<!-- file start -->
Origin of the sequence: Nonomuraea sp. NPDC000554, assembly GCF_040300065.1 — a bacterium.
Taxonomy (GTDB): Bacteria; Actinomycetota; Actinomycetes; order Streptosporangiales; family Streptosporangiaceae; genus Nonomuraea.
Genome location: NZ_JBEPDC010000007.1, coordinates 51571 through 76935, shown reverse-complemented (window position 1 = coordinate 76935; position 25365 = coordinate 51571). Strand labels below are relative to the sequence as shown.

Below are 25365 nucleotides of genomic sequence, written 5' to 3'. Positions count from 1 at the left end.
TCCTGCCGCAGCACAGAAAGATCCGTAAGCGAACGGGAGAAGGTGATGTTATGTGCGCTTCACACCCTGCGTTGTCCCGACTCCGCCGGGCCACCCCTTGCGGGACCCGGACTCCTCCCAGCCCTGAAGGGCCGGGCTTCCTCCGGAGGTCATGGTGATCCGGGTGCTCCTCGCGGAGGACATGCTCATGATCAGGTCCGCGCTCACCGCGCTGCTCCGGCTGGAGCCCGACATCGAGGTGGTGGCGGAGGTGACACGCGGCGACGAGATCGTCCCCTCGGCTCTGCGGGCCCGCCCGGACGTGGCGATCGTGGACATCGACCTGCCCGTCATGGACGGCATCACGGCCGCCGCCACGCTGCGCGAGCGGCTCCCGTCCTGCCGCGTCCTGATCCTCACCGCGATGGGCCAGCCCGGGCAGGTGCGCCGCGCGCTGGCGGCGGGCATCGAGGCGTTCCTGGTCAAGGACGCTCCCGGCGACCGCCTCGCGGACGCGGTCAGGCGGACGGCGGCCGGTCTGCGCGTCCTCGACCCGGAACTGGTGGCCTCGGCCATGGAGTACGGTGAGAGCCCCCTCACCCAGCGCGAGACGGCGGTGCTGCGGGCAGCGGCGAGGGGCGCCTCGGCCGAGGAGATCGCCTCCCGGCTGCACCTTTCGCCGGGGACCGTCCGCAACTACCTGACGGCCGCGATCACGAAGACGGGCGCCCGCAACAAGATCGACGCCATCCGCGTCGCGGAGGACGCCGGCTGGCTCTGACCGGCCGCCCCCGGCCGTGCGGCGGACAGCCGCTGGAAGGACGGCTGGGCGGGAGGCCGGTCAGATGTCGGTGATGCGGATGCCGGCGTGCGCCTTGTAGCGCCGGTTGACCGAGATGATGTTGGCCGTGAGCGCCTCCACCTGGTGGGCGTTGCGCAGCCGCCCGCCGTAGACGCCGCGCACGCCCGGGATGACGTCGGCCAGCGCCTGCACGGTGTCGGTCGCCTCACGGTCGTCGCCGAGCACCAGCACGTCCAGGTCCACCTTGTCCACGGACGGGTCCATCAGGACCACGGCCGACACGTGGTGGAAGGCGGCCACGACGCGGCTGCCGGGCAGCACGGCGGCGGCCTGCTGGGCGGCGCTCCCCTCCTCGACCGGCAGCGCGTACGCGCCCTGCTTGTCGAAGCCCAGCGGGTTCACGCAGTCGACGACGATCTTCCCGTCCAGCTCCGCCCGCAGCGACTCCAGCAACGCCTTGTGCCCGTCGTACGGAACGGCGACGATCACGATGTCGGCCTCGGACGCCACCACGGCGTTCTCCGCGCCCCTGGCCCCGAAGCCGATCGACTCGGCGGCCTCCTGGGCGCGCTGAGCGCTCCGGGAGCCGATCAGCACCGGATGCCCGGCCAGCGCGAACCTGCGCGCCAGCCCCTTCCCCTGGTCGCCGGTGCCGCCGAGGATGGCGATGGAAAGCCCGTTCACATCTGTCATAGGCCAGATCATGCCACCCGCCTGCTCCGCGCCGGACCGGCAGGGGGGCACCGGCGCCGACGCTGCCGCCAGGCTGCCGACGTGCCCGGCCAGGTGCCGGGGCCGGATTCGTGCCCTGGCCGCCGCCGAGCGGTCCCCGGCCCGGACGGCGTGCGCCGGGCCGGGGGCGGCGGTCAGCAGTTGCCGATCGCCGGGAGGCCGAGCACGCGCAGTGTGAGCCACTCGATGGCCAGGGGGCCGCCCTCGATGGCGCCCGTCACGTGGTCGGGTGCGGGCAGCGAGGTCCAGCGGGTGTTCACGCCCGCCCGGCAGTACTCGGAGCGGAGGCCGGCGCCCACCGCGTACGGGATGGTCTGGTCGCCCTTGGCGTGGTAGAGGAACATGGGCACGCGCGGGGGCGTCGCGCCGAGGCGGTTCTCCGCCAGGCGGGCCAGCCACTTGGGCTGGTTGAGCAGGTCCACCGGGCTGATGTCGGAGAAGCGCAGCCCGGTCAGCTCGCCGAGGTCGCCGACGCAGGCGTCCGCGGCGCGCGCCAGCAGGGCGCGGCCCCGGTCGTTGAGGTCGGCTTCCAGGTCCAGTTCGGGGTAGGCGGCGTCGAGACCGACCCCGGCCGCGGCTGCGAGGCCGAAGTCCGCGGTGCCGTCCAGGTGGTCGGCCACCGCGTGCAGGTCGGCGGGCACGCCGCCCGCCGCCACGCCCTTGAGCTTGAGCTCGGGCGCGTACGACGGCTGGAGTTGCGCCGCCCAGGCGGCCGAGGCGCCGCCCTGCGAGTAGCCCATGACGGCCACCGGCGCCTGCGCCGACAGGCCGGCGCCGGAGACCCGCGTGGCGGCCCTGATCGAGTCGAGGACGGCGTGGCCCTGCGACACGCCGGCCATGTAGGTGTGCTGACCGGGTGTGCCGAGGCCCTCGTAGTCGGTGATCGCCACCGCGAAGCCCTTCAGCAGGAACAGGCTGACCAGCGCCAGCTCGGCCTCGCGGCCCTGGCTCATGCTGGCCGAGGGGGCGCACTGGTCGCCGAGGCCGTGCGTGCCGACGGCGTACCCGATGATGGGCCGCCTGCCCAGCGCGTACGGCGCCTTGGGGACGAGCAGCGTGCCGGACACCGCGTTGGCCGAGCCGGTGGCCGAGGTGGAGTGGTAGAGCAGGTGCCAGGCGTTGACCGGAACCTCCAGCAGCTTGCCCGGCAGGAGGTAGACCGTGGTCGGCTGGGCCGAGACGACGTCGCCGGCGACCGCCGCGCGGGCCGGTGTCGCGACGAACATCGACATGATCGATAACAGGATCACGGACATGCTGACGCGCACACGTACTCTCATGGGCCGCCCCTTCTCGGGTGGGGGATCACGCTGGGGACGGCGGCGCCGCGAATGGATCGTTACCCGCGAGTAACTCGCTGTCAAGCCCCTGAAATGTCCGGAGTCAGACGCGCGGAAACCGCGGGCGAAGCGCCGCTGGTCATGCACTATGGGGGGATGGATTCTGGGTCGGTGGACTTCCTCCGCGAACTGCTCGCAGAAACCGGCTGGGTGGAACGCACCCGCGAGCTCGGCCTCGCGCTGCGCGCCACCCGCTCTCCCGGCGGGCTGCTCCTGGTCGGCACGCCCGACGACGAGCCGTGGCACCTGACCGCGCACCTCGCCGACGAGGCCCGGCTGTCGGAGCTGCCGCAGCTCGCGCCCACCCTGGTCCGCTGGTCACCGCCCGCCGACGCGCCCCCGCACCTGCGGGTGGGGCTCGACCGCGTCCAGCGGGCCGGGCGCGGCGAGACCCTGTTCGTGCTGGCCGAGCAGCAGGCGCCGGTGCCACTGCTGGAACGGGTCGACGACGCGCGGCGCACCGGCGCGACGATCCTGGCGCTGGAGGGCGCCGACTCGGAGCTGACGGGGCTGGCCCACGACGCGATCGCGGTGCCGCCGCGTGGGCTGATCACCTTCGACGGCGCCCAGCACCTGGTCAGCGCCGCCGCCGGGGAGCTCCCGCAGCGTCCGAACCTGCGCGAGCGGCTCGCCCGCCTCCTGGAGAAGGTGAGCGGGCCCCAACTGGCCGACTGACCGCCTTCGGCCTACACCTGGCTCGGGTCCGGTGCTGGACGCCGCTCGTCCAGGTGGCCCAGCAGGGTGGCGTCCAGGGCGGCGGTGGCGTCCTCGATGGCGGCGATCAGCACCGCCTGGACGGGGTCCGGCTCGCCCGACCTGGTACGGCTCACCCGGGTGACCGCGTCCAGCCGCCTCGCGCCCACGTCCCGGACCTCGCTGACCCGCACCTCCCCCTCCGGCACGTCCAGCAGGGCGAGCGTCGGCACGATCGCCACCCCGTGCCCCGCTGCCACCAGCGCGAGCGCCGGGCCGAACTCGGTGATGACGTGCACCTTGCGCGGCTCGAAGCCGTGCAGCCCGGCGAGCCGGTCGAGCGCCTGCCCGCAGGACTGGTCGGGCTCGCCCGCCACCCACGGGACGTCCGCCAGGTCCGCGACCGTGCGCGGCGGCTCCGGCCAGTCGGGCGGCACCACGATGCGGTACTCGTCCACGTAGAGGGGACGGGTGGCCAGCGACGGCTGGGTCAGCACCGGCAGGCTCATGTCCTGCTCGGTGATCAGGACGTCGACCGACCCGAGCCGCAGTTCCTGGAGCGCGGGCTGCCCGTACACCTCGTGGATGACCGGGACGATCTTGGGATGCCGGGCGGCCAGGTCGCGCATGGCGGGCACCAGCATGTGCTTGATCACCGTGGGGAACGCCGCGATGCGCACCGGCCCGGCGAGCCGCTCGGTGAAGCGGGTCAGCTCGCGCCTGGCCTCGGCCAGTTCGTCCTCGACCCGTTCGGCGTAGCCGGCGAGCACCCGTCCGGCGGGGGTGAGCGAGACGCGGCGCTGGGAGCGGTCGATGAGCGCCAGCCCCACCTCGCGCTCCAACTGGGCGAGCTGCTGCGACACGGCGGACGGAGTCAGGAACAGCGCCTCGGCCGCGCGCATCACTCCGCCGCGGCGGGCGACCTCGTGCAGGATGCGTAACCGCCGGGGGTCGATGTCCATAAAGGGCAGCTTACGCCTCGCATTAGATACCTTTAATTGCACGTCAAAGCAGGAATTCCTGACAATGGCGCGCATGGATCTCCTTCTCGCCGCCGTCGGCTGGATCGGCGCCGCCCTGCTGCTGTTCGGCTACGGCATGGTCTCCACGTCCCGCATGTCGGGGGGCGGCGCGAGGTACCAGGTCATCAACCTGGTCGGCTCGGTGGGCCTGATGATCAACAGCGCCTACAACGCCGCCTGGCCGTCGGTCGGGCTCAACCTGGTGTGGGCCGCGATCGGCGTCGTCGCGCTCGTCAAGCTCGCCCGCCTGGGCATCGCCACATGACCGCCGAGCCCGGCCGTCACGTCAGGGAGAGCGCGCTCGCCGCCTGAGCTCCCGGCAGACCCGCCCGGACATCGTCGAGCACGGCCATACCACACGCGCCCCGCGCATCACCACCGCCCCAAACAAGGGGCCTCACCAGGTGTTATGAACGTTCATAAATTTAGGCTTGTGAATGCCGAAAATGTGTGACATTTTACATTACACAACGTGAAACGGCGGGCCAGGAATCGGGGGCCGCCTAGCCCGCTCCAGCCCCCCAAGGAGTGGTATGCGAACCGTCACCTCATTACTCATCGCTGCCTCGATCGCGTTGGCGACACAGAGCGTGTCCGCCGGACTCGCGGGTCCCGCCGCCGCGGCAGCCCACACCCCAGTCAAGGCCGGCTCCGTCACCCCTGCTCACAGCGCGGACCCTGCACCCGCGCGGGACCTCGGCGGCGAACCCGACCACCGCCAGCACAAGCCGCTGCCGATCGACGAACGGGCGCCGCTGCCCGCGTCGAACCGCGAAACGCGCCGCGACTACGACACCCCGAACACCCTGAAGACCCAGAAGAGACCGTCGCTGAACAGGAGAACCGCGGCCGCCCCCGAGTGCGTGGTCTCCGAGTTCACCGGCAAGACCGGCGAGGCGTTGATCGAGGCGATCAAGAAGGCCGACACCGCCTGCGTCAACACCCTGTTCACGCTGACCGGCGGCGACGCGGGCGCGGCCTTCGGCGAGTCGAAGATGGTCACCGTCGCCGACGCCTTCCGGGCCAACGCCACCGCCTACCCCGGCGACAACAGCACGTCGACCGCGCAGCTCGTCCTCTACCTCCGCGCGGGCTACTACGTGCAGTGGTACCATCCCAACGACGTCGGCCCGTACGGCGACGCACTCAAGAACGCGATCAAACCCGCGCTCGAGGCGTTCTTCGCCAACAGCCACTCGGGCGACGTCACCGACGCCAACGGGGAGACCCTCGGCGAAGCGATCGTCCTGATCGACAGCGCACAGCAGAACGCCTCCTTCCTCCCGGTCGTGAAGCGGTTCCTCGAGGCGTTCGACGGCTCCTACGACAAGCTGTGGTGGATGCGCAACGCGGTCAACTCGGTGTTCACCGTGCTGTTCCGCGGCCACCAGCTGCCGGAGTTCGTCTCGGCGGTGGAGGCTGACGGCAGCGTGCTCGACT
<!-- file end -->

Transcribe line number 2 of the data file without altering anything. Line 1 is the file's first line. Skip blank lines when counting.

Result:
Taxonomy (GTDB): Bacteria; Actinomycetota; Actinomycetes; order Streptosporangiales; family Streptosporangiaceae; genus Nonomuraea.